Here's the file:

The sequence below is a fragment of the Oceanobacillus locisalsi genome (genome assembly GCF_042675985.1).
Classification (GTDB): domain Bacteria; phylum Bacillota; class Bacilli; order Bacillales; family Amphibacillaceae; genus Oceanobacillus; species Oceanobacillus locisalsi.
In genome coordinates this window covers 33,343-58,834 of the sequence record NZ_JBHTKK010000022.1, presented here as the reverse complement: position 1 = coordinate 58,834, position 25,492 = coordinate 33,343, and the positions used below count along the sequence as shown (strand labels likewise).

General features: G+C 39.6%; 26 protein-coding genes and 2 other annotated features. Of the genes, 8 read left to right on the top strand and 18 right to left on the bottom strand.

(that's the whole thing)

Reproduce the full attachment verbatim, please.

The sequence below is a fragment of the Oceanobacillus locisalsi genome (genome assembly GCF_042675985.1).
Classification (GTDB): domain Bacteria; phylum Bacillota; class Bacilli; order Bacillales; family Amphibacillaceae; genus Oceanobacillus; species Oceanobacillus locisalsi.
In genome coordinates this window covers 33,343-58,834 of the sequence record NZ_JBHTKK010000022.1, presented here as the reverse complement: position 1 = coordinate 58,834, position 25,492 = coordinate 33,343, and the positions used below count along the sequence as shown (strand labels likewise).

General features: G+C 39.6%; 26 protein-coding genes and 2 other annotated features. Of the genes, 8 read left to right on the top strand and 18 right to left on the bottom strand.